Art of Healing through dance, architecture, and flowers
The Gibbes Museum takes pride in the community partnerships that we’ve established over the years. An example of this is our involvement with Roper St. Francis Healthcare through the Art of Healing program. Established in 2012 by Gibbes Board Member and Roper St. Francis surgeon, Dr. Jeb Hallett, the Art of Healing explores the connections between art, personal well-being, and healing through panel discussions, workshops, and an art lending collection for Roper St. Francis Rehabilitation Hospital patients. “Art can help transport a patient’s attention away from their pain or condition to produce more positive emotions” says Dr. Hallett. Now in its third year, the program continues to expand with more workshops, conversations, and artists. To learn more about the Art of Healing lending program, enjoy this youtube video created by Roper St. Francis staff, Shane Ellis.
The next Art of Healing conversation will take place on November 4 at 6pm at the Circular Congregational Church at 150 Meeting Street. This panel discussion will focus on how architecture and the spaces we build and inhabit can lead to healing and well-being. Expert panelists include the Georgia Trust for Historic Preservation Senior Director of Properties, and Hay House Director, Jonathan Poston, and Ray Huff, Director of the Clemson Architecture Center who will join Dr. Hallett for this moderated conversation.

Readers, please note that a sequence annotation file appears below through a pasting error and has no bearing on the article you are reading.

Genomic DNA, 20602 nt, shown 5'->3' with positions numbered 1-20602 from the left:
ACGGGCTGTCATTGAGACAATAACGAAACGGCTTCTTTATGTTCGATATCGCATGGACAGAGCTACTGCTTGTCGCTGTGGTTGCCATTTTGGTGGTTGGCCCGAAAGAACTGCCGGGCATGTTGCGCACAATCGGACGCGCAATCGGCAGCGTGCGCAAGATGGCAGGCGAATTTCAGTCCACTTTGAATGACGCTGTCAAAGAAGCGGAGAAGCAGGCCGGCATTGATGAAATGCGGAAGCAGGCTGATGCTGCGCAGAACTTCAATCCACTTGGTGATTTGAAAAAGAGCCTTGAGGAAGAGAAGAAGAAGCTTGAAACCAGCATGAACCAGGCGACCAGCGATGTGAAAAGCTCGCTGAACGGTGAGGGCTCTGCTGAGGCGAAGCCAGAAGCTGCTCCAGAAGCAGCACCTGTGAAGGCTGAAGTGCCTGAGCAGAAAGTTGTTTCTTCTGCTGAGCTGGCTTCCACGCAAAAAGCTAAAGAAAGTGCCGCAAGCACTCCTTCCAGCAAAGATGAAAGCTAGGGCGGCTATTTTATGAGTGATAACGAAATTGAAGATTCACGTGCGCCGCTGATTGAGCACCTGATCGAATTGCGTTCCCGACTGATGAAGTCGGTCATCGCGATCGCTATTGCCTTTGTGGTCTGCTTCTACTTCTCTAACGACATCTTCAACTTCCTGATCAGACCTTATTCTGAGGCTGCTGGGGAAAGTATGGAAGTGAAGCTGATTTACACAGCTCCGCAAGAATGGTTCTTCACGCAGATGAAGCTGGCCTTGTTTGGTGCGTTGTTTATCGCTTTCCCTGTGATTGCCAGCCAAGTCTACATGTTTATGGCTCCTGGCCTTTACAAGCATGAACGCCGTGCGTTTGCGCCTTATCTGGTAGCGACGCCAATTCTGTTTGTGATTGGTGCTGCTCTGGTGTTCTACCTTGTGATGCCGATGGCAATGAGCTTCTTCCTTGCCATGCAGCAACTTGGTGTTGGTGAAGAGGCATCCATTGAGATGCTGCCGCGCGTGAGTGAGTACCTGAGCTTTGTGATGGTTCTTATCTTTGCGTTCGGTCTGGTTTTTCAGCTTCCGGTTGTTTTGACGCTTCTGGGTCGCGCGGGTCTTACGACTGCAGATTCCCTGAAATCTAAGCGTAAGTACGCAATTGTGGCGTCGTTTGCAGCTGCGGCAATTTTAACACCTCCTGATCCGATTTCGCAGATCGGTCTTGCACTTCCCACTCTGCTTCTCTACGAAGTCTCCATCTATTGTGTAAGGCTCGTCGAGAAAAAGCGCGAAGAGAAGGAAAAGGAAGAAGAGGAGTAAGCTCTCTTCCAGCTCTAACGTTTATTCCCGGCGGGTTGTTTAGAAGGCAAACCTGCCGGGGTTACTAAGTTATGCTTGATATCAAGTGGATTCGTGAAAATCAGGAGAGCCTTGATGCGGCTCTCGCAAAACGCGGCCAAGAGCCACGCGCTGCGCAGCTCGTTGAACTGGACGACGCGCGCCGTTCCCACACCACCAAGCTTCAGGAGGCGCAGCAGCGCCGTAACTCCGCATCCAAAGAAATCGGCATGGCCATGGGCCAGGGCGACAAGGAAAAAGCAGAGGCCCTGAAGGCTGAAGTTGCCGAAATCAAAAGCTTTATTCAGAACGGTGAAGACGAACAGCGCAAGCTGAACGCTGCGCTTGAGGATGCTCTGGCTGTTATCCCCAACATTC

Dr. Hallett will ask probing questions such as: why have certain elements of architecture remained critically important over time? Why is light important to well-being, and how does certain forms such as Palladian windows and columns persisted over time? (The original term for a Palladian window is a serliana (or a Serlian Motif). It is an archway or window with three openings, the central one arched and wider than the flanking openings (which were rectangular and enclosed at the top by an architrave). The Italian Renaissance architect/master builder, Andrea Palladio, 1508-1580 popularized this architectural motif.) The panelists will discuss Charlestonian architectural styles such as the Single House to examine the ‘health benefits’ of this design. The Art of Healing discussions include interactive discussions with the audience, which are always engaged and intimate.
This is sure to be an interesting and lively discussion, and a cocktail reception will follow the discussion.
One December 10 at 6pm, the Art of Healing: Flower Power will be held at the Thomas Bennett House on 69 Barre Street. Dr. Hallett will be joined by floral design expert Gretchen Cuddy as well as Clara Varga-Gonzales of Tiger Lily Florist. Cuddy and Varga-Gonzales will discuss why flowers and horticulture appeal to our senses and discuss why implementing natural elements in the home and other buildings can promote well-being.
—Amanda Breen, Membership Coordinator
Published October 28, 2014